The Friends of the Parks Inc. Forum concluded today after lunch. After getting a few supplies in Kingscote we travelled to Beyeria Conservation Park. Beyeria Conservation Park was established to preserve 184 hectares of remnant endemic vegetation on the Eastern end of Kangaroo Island. There is a walking trail of about 1.5 kilometres through the Park with interpretative signs.
Beyeria Conservation Park
I set up my station near the Park entrance, thus not walking off track onto newly planted areas. After checking 7.100 I gave a CQ call at 05:57 and was answered by VK5ZAR, Arno. Arno was at home in Adelaide and signals were 5 and 9 both ways. Then followed VK5GW, Graham using his KX3 in Norwood; VK3AMB, Bernard; VK3KLB, Albert at Hastings; VK5ZLT, Alan; VK5KGP, Graham; VK3LY, Bill; VK5LI, Craig; VK3FXUK, Alan at Ararat and, finally, VK5TW, Trevor.
A local at Beyeria CP: JCD photo
The Friends of Parks Inc. is the peak body in South Australia which represents the interests of volunteers in SA Parks, in the wider community and with the SA Government Department responsible for Parks, the Department of the Environment, Water and Natural Resources. The forum is held on an annual basis. My wife and I are Friends of Scott Creek Conservation Park and we were the only members of our Group who attended. Attendees meet all of their own costs. We have been to a number of Forums over the years and have enjoyed the experiences immensely. The program is constructed of lectures with high profile speakers and topics. Here are a few highlights: Citizen Science (using community members in the collection of data); the concept of ‘aquapelago’ which emphasises the integration of island and coastal communities, resources, histories and imaginations (such as songs); A study of Echidnas and Goannas on the Island, their behaviours and natural history and field trips to Parks, to name just a few. While I was unable to formally present on amateur radio and parks, I was able to share my enthusiasm for portable operation and the science and art of radio communications with many delegates. Radio is used in the scientific community for tracking animals and some of the participants had knowledge of frequency and propagation characteristics and the behaviour of radio waves in various natural environments, such as animal burrows, for example. Fairy penguins have been fitted with GPS trackers and their sea voyages mapped. Quite a few were interested in what I do and I was ‘caught’ in action at Beyeria CP this afternoon by two delegates. ‘Fox-hunting’ is work for many of these scientists! Kangaroo Island, fortunately, does not have foxes. Radio tracking has been used in the programs to eradicate fallow deer and goats. The ‘Judas’ goat is fitted with a radio transmitter and released and spends its time finding its ‘friends’. This process works most of the time because goats are sociable animals and live in communities. The friends are then dispensed with by shooters. The trouble is that the goats must have reflected on this and they have less and less to do with ‘Judas’ goats. Perhaps they recognise the collared goat? Or perhaps the goats have become more suspicious of outsiders? We were told that there is a small population of six goats remaining and they are proving elusive! This is a very sketchy summary of one of the papers.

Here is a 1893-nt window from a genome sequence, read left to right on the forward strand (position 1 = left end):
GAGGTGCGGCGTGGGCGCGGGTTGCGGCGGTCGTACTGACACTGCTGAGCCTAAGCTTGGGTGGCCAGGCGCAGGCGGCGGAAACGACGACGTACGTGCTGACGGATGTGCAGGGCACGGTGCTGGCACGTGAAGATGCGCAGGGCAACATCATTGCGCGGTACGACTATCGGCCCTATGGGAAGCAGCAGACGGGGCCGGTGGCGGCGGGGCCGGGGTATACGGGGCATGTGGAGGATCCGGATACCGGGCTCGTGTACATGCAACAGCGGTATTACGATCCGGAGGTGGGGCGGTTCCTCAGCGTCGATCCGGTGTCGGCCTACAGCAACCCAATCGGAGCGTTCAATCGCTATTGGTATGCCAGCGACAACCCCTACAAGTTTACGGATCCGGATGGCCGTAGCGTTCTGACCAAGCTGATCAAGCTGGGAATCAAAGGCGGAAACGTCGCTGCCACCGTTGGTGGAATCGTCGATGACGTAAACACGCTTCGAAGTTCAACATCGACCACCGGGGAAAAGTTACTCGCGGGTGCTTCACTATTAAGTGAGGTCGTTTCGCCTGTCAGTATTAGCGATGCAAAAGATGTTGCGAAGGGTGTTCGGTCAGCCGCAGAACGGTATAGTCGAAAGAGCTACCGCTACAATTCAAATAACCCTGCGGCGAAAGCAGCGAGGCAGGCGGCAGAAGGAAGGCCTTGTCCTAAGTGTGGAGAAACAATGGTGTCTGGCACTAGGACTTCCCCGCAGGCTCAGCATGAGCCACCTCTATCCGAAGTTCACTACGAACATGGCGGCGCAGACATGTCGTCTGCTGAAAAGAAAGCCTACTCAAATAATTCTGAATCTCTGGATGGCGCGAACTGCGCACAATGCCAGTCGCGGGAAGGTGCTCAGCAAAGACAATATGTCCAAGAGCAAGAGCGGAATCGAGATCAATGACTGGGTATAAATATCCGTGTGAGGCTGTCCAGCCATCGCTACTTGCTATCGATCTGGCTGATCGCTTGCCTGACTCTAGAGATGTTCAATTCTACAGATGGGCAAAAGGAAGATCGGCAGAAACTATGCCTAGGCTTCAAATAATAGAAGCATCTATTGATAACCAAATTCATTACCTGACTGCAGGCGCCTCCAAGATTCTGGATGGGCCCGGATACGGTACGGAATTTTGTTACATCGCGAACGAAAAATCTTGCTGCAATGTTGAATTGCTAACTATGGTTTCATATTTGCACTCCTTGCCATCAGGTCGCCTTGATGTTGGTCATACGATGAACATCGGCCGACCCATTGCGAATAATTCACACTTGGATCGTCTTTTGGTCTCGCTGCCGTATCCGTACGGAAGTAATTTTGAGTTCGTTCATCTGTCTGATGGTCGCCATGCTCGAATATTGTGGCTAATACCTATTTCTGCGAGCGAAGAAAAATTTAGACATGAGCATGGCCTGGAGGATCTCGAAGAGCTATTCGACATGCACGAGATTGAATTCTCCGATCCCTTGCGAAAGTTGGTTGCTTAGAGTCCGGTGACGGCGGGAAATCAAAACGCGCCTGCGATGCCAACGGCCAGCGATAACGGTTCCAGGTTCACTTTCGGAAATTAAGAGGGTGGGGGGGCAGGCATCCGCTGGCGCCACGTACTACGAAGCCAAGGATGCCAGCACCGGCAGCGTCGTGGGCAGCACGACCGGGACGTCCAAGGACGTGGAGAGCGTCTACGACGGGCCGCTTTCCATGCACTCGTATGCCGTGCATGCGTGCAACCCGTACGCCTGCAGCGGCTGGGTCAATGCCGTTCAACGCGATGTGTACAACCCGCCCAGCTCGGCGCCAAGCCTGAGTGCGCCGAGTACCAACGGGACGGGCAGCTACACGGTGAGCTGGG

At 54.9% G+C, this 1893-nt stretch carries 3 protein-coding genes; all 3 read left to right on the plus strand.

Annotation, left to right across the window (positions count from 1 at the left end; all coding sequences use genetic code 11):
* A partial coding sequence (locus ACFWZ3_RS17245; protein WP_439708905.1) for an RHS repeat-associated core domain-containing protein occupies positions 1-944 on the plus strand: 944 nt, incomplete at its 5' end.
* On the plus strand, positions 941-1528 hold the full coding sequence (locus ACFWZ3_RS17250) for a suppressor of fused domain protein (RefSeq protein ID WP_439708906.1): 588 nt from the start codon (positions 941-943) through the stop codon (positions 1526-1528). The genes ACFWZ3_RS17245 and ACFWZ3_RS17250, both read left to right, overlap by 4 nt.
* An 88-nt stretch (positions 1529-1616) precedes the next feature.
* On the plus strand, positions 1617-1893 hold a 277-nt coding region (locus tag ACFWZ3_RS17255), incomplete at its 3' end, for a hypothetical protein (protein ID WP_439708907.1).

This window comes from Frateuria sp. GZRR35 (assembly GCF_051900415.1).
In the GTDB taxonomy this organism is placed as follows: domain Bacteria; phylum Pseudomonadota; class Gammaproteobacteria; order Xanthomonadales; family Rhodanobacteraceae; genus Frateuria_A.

Kangaroo Island November 2011
In November 2011, VK5KC, David and I and our spouses travelled to Kangaroo Island for the Spring VHF UHF Field Day. We had a reasonably modest station and here are two pictures from that trip. We established our station (s) near Emu Bay on the Northern coast of Kangaroo Island looking North over Backstairs Passage towards the mainland.
Kangaroo Island Spring Field Day 2011: our station
David, VK5KC, at work, November 2011